In this post, the severe acute respiratory syndrome coronavirus 2 (SARS-CoV-2) responsible for the recent pandemic is analyzed. Several attributes about the presently recorded virus genomes are plotted and genetic mutations in the sequences are traced to identify probable phylogenies among the samples.
Sequencing of the human genome began in 1990 as part of the Human Genome Project. With the technology available at the time, the project was a substantial undertaking. The human genome contains two sets of 23 chromosomes each with roughly 3.2 billion base pairs. A number of institutions, in countries around the world, participated in the project. Thirteen years later the project was complete at a cost of roughly three billion US dollars. The result was the first reference human genome.
Rapid advances in the field of genomics have dramatically lowered the cost of genetic sequencing and have ushered in the age of the once fabled “$1000 genome.” Now, a growing list of companies offer whole genome sequencing for hundreds of dollars with turn around time measured in weeks. This technology enables introspection into the sequences of nucleobases that comprise DNA and thus the genes of anyone curious enough to take the plunge.
Updated April 8th 2020
I’ve spent a disturbing amount of time trying to come up with a decent model for the CoVID-19 pandemic. The big challenge is how little good data there is. Pretty much all available data is riddled with confounding variables and bias. There is a long list of challenges but some I find most daunting are that:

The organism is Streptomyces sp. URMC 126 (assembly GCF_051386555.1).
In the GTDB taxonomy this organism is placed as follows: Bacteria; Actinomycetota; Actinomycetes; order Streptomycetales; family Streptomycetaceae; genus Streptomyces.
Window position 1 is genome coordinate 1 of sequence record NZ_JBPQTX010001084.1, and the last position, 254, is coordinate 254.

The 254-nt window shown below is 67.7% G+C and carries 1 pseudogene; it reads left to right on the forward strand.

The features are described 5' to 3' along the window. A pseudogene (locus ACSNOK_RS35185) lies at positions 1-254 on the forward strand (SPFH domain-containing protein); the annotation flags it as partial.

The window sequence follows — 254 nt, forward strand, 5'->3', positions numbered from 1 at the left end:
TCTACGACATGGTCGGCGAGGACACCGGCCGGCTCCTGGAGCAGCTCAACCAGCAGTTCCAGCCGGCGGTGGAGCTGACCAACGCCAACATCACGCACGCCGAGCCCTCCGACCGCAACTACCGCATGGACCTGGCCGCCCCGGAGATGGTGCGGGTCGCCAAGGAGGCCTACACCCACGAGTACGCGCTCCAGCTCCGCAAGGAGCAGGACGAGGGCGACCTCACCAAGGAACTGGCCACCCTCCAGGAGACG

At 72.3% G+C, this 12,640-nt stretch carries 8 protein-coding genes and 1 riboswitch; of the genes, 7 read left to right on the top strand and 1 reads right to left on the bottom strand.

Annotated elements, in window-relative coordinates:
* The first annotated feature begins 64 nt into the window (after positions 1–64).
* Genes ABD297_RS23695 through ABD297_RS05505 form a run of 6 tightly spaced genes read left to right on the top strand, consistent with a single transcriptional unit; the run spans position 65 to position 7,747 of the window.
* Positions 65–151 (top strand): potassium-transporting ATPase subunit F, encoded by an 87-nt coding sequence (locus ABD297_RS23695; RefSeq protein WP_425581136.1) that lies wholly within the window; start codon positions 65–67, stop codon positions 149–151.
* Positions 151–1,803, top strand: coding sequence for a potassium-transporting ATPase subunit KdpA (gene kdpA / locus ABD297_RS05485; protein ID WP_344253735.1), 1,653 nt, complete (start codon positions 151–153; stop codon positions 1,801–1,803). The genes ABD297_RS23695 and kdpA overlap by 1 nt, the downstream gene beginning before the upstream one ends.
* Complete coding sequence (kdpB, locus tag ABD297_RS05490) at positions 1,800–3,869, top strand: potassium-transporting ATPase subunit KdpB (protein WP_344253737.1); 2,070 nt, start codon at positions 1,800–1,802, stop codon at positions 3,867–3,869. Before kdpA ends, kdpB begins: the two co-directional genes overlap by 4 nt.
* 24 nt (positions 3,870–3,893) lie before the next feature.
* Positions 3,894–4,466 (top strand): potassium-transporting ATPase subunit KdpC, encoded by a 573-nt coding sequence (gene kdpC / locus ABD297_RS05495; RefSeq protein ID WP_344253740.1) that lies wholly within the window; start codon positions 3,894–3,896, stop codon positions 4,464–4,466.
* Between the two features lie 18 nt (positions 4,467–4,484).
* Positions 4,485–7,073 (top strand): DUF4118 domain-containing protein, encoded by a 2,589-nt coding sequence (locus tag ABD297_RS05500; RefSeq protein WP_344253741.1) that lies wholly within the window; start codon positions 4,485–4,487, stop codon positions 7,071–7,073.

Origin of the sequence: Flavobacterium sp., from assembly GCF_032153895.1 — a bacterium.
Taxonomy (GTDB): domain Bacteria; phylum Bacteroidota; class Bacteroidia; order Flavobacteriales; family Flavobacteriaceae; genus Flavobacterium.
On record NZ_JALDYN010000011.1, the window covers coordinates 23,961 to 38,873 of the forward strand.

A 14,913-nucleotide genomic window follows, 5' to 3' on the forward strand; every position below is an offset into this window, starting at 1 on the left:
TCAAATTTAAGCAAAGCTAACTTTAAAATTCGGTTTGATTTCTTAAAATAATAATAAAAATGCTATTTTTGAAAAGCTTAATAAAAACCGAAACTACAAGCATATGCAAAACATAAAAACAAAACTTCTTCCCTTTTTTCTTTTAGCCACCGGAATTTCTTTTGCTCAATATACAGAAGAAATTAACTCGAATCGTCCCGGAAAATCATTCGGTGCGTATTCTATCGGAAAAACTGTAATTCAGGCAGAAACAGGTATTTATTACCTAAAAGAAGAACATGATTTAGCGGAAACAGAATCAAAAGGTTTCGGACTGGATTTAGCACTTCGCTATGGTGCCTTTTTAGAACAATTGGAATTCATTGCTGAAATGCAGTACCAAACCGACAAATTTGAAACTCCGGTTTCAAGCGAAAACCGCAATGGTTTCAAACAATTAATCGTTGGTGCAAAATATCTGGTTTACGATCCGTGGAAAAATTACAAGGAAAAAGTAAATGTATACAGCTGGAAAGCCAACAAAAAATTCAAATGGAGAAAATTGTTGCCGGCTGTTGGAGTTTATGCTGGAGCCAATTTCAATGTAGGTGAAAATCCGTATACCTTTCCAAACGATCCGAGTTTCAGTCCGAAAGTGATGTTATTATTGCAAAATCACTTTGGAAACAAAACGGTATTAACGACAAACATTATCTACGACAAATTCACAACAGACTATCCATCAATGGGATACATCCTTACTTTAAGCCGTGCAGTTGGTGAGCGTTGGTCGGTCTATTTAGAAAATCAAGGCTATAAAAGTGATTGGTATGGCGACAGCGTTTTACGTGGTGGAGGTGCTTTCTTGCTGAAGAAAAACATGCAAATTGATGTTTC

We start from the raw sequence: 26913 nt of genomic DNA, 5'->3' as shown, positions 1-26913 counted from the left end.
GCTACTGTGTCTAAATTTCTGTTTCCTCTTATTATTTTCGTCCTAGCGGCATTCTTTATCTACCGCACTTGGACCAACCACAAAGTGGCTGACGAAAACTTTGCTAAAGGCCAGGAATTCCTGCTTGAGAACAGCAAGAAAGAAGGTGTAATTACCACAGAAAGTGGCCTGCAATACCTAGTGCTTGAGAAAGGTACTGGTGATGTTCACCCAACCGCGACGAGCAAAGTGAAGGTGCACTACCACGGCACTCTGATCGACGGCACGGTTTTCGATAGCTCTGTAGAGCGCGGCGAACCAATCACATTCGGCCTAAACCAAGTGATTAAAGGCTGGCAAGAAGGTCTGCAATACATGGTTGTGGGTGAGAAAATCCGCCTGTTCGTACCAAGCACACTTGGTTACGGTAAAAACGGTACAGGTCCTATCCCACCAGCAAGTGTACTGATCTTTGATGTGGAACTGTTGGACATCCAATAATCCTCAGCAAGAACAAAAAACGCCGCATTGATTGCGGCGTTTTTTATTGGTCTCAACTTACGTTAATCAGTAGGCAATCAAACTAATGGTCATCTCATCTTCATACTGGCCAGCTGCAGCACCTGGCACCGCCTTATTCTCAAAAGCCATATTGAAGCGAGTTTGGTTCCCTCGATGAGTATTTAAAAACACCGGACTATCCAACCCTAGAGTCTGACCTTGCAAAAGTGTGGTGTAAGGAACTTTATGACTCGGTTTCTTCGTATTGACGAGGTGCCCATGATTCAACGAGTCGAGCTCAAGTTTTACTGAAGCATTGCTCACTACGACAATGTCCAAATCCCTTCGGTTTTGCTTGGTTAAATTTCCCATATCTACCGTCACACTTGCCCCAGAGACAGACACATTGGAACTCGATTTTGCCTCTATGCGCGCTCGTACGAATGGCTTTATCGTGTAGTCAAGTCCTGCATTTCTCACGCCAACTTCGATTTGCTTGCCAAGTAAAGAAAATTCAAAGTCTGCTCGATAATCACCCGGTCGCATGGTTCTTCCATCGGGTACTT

Datasets containing nonhomogenous groups of samples present a challenge to linear models. In particular, such datasets violate the assumption that there is a linear relationship between the independent and dependent variables. If the data is grouped into distinct clusters, linear models may predict responses that fall in between the clusters. These predictions can be quite far from the targets depending on how the data is structured. In this post, a method is presented for automatically handling nonhomogenous datasets using linear models.
A problem that frequently arises when applying linear models is that of multicollinearity. The term multicollinearity describes the phenomenon where one or more features in the data matrix can be accurately predicted using a linear model involving others of the features. The consequences of multicollinearity include numerical instability due to ill-conditioning, and difficulty in interpreting the regression coefficients. An approach to decorrelate features is presented using the Gram-Schmidt process.
This chapter explores recessions in the United States of America. Datasets are collected from a variety of locations including the Federal Reserve Economic Data (FRED) and from the website of Yale professor and Nobel laureate Dr. Robert J. Shiller. A classifier model is constructed which predicts recessions and this model is analyzed for useful insights.
Recently, I have been experimenting with windowing functions for time series data. While trying out my code, I came up with a nice and (somewhat) thought-provoking plot.